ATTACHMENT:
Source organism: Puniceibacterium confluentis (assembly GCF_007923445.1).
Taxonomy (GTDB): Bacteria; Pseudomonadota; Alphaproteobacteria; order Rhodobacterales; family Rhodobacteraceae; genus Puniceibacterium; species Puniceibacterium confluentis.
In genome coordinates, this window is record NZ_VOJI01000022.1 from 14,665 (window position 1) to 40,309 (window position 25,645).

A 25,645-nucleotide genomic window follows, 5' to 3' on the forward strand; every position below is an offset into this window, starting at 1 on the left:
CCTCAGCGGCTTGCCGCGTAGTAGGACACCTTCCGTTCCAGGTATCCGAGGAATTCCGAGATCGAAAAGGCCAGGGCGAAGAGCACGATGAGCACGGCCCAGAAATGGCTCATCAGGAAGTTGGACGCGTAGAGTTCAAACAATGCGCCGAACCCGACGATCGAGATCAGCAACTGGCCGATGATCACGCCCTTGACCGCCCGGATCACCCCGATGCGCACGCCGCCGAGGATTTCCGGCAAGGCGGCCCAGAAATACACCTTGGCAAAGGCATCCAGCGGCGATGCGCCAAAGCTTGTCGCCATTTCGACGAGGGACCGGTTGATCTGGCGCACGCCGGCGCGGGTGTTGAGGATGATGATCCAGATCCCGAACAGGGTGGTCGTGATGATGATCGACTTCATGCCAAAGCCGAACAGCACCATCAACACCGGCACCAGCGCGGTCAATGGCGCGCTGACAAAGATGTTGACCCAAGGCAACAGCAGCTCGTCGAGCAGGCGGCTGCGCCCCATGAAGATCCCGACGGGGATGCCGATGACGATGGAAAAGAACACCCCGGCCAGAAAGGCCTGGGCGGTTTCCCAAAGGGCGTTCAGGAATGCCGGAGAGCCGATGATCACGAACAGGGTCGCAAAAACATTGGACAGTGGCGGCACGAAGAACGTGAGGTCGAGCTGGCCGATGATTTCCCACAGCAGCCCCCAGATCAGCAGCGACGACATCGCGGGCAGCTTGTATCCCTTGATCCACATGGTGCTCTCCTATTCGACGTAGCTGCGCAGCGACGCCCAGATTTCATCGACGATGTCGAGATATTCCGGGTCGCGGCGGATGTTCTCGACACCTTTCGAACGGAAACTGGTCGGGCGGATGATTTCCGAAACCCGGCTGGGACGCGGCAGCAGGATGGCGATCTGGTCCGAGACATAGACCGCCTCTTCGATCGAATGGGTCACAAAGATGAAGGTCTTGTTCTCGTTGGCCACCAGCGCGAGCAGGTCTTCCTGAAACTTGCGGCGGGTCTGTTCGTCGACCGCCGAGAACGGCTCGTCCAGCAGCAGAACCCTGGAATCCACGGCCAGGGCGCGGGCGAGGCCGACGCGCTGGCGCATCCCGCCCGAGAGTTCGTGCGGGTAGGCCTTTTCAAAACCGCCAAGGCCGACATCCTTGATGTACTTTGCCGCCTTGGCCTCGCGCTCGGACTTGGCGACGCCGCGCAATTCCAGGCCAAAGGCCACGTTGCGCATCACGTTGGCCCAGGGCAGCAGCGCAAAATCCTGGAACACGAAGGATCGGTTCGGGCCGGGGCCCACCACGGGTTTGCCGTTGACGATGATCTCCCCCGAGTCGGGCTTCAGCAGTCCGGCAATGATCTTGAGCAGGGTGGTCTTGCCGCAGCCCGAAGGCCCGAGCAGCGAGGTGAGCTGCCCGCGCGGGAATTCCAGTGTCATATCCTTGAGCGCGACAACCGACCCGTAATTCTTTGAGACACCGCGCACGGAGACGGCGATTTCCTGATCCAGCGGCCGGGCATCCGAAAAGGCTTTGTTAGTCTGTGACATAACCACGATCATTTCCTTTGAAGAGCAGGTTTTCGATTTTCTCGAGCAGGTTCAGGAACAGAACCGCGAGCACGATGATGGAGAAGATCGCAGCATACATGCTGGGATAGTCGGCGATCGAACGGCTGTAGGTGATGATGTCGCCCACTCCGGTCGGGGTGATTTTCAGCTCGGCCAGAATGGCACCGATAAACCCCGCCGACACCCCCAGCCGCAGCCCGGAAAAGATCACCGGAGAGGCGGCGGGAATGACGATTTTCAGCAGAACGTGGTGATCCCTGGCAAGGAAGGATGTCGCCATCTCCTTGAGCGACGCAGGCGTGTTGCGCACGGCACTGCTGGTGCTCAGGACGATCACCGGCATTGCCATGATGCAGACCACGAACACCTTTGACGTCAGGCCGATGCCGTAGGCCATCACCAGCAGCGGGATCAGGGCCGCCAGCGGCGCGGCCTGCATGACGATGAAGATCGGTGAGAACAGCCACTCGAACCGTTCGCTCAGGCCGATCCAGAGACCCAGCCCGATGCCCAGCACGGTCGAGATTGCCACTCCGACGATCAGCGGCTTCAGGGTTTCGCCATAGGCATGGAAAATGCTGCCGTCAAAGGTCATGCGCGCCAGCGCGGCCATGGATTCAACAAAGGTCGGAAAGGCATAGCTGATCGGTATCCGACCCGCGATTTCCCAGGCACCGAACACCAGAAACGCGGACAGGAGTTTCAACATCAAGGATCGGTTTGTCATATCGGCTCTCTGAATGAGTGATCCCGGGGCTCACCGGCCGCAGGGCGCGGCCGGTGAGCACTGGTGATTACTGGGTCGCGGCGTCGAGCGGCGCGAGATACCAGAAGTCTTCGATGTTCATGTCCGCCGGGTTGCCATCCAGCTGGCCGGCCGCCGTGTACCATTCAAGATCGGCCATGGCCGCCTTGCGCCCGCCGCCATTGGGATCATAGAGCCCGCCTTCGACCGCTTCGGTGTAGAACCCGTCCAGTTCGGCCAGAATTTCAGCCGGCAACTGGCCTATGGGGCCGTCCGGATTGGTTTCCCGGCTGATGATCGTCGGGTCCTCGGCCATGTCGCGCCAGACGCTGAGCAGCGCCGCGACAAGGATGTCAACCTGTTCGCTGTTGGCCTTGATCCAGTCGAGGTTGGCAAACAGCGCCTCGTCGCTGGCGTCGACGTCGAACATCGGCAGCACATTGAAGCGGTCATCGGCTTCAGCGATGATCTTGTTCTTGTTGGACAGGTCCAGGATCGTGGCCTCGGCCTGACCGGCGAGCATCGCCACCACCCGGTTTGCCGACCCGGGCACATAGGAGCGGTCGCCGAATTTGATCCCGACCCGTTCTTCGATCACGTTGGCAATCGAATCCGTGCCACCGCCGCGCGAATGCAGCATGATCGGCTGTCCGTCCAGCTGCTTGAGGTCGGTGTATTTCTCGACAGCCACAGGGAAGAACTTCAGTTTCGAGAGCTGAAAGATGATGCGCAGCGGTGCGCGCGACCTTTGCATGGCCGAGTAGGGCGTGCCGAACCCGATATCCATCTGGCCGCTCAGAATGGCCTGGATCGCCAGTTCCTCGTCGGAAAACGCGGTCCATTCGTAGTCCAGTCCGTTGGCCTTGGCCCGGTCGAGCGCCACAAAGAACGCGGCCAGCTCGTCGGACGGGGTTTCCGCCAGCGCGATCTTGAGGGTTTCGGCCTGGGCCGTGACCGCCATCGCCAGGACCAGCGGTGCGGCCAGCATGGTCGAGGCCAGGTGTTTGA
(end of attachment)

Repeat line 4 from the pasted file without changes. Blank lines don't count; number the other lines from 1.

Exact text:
A 25,645-nucleotide genomic window follows, 5' to 3' on the forward strand; every position below is an offset into this window, starting at 1 on the left: